Choose a Simulator
From the Analog Artist menu, select Setup -> Simulator/Directory/Host. Enter the fields as shown below. Choose hspiceD as your simulator. Your simulation will run in the specified Project Directory. You should default to a Project path that is not linked to ~/ (i.e. ~/hspice is not a good one). The best path for right now is in the './' directory (this will remain inside of your project space for when you ZIP Archive. You can name this anything that you want but hspice is a pretty good default.
It is worth mentioning that IF for some reason you run into quota or speed of simulation issues. You can move this to /tmp/hspice or /temp/hspice . this will cause the files to be saved on the local hard drive and reduce latency. For small projects this is not a factor and if you move from computer to computer you will not have your old simulation files if you need them. Also, if you log out they may get expunged from the system. So, this is not a good practice to default to and done more as a necessity.
Setting Up the Simulator
Copy the design variables into the Analog Artist (ADE L) from the CellView
Double click on the VDD_VAL or single click on the box next to it. Then, set your VDD_VAL = 0.8V (it will autocorrect this to 800m).
Set your Transient Simulation to a start of 0, stop of 40p, and a step size of 0.1p
Set your nodes to plot by selecting them on the schematic by going to Outputs -> To Be Plotted -> Select on Design . You may need to open the schematic window yourself if it does not pop up and is already open. Then click the wired nodes you want to be plotted and saved (if you click on the red squares on the end of a device or on the device itself, it will plot the current). Once you have selected what you want to select press the ESC key to stop selecting and navigate back to the ADE L window. They should now show up in the ADE L window.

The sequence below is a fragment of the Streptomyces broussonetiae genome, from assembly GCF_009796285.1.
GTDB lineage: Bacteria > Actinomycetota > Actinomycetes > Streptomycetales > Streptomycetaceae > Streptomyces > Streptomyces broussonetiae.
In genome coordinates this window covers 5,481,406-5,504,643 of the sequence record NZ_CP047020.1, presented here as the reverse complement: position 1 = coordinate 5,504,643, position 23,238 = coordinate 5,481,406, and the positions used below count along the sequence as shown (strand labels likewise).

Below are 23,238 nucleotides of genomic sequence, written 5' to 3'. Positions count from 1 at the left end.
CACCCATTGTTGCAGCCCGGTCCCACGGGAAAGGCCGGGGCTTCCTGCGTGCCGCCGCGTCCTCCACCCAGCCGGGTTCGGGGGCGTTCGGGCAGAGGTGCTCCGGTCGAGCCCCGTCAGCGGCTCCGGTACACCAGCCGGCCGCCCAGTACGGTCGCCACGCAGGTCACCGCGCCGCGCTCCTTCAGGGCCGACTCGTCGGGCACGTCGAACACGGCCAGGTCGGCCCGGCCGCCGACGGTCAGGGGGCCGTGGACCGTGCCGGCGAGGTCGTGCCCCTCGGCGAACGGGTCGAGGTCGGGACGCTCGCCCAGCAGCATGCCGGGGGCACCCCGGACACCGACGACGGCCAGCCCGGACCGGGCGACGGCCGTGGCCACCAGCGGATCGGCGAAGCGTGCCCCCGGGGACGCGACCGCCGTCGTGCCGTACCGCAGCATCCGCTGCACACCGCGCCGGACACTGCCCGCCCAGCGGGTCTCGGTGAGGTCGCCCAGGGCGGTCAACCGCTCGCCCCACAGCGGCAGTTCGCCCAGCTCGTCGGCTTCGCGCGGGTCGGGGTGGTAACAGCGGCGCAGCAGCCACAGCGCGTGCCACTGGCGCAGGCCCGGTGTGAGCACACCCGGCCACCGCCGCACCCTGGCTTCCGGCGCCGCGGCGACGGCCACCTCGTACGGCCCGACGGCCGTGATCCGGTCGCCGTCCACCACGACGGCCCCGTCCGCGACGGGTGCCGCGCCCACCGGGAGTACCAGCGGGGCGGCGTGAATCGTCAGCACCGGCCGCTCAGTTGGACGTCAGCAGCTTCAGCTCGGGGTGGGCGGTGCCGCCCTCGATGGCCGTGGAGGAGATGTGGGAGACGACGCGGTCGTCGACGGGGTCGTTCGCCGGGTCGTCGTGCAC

Generate the HSPICE Netlist
Make sure you CHECK AND SAVE your schematics. Otherwise it will be unsuccessful in running:
ERROR (OSSHNL-514): Netlist generation failed because of the errors reported above. The netlist might not have been generated at all, or the generated netlist could be corrupt. Fix the reported errors and regenerate the netlist. Loading monte.cxt ...unsuccessful.
So if you see the above messages check and save!
Next, generate the netlist with the following commands:
- From the ADE window menu, select Simulation -> Netlist -> Create. This will cause a window to open that displays the text of your netlist.
Saving the HSPICE Netlist
- From the ADE window menu, select Simulation -> Netlist -> Display or Simulation -> Netlist -> Create. This will cause a window to open that displays the text of your netlist.
- From the Displayed Netlist window, select File -> Save As and then save to the project directory as inv.sp
Running the HSPICE Netlist
- From the ADE window menu, select Simulation -> Netlist -> Run. This will cause a window to open that displays the text of your netlist.
You can also hit the Green button on the right that does netlist and run.
Viewing your waveform